Business

Healthcare real estate firm eyeing metro Denver for corporate headquarters


A multibillion-dollar California real estate investment trust and the U.S. arm of a Japanese aerospace firm are considering locating their headquarters in metro Denver, according to incentive requests approved this week by the Colorado Economic Development Commission.

Healthpeak Properties, a real estate investment trust based in Irvine, Calif., was approved for up to $5.3 million in Job Growth Incentive Tax Credits if it brings 166 net new full-time jobs to the state. The company, which applied under the codename Project Pegasus, expects the primarily executive-level jobs will pay an average annual wage of $425,213 a year.

“It would be the highest projected average annual wage if they move forward with Colorado,” said Jill McGranahan, a spokeswoman for the Colorado Office of Economic Development & International Trade.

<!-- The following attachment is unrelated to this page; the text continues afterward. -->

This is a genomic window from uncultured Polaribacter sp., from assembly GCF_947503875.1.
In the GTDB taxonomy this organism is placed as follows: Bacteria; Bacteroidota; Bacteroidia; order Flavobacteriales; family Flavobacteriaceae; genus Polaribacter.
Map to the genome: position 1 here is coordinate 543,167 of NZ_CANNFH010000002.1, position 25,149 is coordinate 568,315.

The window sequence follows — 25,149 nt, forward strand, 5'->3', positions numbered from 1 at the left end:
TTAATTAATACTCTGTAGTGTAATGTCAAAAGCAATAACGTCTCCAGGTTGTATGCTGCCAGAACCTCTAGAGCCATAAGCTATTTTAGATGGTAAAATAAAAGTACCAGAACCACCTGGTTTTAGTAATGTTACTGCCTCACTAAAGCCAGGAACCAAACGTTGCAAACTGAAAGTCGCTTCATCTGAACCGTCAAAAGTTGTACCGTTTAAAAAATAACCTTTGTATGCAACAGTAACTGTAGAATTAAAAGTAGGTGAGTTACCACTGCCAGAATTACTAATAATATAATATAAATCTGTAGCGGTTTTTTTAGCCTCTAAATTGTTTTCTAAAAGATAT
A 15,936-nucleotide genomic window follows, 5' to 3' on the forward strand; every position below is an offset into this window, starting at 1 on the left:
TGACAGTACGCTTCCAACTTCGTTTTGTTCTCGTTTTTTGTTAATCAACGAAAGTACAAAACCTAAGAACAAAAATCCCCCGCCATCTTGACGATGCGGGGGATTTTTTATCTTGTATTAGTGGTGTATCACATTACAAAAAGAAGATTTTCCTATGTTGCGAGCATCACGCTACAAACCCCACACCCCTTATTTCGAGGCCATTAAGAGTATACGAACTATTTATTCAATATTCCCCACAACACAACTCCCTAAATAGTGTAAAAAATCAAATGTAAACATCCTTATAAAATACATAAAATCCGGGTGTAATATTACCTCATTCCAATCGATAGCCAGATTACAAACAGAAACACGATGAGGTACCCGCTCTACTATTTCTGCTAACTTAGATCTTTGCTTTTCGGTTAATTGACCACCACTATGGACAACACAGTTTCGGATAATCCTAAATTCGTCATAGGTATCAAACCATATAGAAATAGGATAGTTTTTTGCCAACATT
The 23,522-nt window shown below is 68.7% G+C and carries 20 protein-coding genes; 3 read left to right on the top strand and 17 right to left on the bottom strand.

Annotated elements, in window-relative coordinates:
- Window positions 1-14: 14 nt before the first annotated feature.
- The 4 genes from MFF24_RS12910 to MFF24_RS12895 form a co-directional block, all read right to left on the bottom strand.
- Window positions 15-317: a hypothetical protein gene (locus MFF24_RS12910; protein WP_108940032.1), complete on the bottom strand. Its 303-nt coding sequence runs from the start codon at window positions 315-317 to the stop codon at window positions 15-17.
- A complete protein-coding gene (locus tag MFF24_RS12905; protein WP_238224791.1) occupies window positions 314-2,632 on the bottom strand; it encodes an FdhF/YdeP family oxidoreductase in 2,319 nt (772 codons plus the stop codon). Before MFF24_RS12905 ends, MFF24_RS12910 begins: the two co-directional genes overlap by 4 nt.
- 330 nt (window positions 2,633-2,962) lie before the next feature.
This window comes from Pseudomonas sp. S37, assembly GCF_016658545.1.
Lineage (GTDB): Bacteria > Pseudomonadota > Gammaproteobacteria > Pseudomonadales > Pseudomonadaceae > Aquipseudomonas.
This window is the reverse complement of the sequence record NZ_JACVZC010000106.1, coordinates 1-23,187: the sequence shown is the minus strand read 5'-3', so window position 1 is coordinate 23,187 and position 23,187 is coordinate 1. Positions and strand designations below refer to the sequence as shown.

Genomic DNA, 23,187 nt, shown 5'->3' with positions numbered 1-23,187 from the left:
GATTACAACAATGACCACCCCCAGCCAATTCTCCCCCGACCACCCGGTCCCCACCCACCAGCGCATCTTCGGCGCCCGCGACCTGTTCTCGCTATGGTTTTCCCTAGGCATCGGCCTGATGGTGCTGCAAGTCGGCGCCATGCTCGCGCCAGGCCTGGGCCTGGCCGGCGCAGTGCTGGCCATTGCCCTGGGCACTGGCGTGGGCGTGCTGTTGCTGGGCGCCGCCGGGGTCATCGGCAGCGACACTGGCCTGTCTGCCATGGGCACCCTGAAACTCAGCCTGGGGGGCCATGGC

One question around Healthpeak’s award is whether it could actually take advantage of those state tax credits. Real  estate investment trusts must pay out 90% of their profits as dividends to investors, meaning it may not be much state income to offset for tax purposes.

Jim Croy, a senior vice president at Healthpeak, told members of the EDC on a video call that the company is “very interested in Colorado.” The trust focuses on investing in life science facilities, medical offices, and senior housing. Croy described metro Denver as being closer to its markets and a better location than Irvine.

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Healthpeak, which has a market value of $14.7 billion, is also considering Nashville and Dallas for its new headquarters.

Another Job Growth Incentive Tax Credit award, worth up to $1.13 million, was approved for the U.S. subsidiary of a Japanese company developing a lunar lander capable of delivering payloads to the moon. The U.S. headquarters would employ 48 people over the next five years with an average wage of $118,333.

The company, which applied as Project Cosmic Sphere, also is looking to build a plant to manufacture its landers, although it is not certain if that would locate near the U.S. office. The company is looking at a $40 million capital investment and considering locations in Texas and Florida as well.

Developing logistics capabilities to the moon will in turn make upcoming deep space missions possible, Vicky Lea, director of aerospace and …read more

Source:: The Denver Post – Business

      

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